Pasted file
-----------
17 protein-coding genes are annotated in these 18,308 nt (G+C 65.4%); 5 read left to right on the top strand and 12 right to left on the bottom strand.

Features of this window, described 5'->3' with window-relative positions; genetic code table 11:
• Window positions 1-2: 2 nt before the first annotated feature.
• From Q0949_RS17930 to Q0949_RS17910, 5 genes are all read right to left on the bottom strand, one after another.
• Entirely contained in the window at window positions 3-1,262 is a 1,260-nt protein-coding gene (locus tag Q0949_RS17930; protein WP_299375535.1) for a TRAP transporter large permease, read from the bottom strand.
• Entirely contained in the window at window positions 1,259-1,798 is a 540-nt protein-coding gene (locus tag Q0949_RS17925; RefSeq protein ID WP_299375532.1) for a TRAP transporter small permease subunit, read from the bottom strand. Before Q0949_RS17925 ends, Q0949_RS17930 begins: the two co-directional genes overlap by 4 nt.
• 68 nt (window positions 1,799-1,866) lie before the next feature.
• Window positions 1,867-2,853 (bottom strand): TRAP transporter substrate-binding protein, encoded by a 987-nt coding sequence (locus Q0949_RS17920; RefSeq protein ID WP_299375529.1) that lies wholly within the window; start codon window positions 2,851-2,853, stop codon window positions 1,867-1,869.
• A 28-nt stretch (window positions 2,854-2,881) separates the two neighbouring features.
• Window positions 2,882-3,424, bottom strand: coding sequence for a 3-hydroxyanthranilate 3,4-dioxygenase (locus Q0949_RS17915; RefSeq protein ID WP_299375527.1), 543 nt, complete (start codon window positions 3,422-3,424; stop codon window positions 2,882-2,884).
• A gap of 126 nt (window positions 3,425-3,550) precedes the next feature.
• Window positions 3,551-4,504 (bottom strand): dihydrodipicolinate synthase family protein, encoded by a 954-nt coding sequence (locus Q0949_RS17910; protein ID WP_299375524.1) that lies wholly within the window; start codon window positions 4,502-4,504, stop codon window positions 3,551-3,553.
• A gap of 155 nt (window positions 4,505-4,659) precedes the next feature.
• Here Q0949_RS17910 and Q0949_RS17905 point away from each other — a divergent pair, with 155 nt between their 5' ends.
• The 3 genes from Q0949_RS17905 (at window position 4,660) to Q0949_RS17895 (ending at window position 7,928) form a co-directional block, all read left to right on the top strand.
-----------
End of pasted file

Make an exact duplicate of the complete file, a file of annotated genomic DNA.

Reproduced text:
17 protein-coding genes are annotated in these 18,308 nt (G+C 65.4%); 5 read left to right on the top strand and 12 right to left on the bottom strand.

Features of this window, described 5'->3' with window-relative positions; genetic code table 11:
• Window positions 1-2: 2 nt before the first annotated feature.
• From Q0949_RS17930 to Q0949_RS17910, 5 genes are all read right to left on the bottom strand, one after another.
• Entirely contained in the window at window positions 3-1,262 is a 1,260-nt protein-coding gene (locus tag Q0949_RS17930; protein WP_299375535.1) for a TRAP transporter large permease, read from the bottom strand.
• Entirely contained in the window at window positions 1,259-1,798 is a 540-nt protein-coding gene (locus tag Q0949_RS17925; RefSeq protein ID WP_299375532.1) for a TRAP transporter small permease subunit, read from the bottom strand. Before Q0949_RS17925 ends, Q0949_RS17930 begins: the two co-directional genes overlap by 4 nt.
• 68 nt (window positions 1,799-1,866) lie before the next feature.
• Window positions 1,867-2,853 (bottom strand): TRAP transporter substrate-binding protein, encoded by a 987-nt coding sequence (locus Q0949_RS17920; RefSeq protein ID WP_299375529.1) that lies wholly within the window; start codon window positions 2,851-2,853, stop codon window positions 1,867-1,869.
• A 28-nt stretch (window positions 2,854-2,881) separates the two neighbouring features.
• Window positions 2,882-3,424, bottom strand: coding sequence for a 3-hydroxyanthranilate 3,4-dioxygenase (locus Q0949_RS17915; RefSeq protein ID WP_299375527.1), 543 nt, complete (start codon window positions 3,422-3,424; stop codon window positions 2,882-2,884).
• A gap of 126 nt (window positions 3,425-3,550) precedes the next feature.
• Window positions 3,551-4,504 (bottom strand): dihydrodipicolinate synthase family protein, encoded by a 954-nt coding sequence (locus Q0949_RS17910; protein ID WP_299375524.1) that lies wholly within the window; start codon window positions 4,502-4,504, stop codon window positions 3,551-3,553.
• A gap of 155 nt (window positions 4,505-4,659) precedes the next feature.
• Here Q0949_RS17910 and Q0949_RS17905 point away from each other — a divergent pair, with 155 nt between their 5' ends.
• The 3 genes from Q0949_RS17905 (at window position 4,660) to Q0949_RS17895 (ending at window position 7,928) form a co-directional block, all read left to right on the top strand.